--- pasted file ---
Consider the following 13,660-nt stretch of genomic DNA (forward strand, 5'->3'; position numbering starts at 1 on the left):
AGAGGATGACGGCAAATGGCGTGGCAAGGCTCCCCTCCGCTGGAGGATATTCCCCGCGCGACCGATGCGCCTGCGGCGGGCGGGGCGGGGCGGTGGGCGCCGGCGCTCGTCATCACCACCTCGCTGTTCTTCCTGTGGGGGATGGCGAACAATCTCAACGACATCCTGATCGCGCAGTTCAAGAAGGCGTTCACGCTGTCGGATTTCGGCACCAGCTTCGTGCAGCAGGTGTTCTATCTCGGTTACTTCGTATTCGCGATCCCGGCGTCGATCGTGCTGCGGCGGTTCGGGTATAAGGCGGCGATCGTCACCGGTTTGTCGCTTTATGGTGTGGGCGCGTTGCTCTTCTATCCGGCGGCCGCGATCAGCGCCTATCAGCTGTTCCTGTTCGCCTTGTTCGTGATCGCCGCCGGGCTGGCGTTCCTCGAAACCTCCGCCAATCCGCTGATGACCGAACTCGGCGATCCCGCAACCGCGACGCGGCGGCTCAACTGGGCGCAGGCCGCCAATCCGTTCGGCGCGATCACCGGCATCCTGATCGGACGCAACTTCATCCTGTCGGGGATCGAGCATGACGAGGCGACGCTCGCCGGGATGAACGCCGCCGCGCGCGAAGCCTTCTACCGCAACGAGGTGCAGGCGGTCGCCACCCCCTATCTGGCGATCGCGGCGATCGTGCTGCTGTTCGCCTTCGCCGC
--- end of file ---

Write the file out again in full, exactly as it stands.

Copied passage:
Consider the following 13,660-nt stretch of genomic DNA (forward strand, 5'->3'; position numbering starts at 1 on the left):
AGAGGATGACGGCAAATGGCGTGGCAAGGCTCCCCTCCGCTGGAGGATATTCCCCGCGCGACCGATGCGCCTGCGGCGGGCGGGGCGGGGCGGTGGGCGCCGGCGCTCGTCATCACCACCTCGCTGTTCTTCCTGTGGGGGATGGCGAACAATCTCAACGACATCCTGATCGCGCAGTTCAAGAAGGCGTTCACGCTGTCGGATTTCGGCACCAGCTTCGTGCAGCAGGTGTTCTATCTCGGTTACTTCGTATTCGCGATCCCGGCGTCGATCGTGCTGCGGCGGTTCGGGTATAAGGCGGCGATCGTCACCGGTTTGTCGCTTTATGGTGTGGGCGCGTTGCTCTTCTATCCGGCGGCCGCGATCAGCGCCTATCAGCTGTTCCTGTTCGCCTTGTTCGTGATCGCCGCCGGGCTGGCGTTCCTCGAAACCTCCGCCAATCCGCTGATGACCGAACTCGGCGATCCCGCAACCGCGACGCGGCGGCTCAACTGGGCGCAGGCCGCCAATCCGTTCGGCGCGATCACCGGCATCCTGATCGGACGCAACTTCATCCTGTCGGGGATCGAGCATGACGAGGCGACGCTCGCCGGGATGAACGCCGCCGCGCGCGAAGCCTTCTACCGCAACGAGGTGCAGGCGGTCGCCACCCCCTATCTGGCGATCGCGGCGATCGTGCTGCTGTTCGCCTTCGCCGC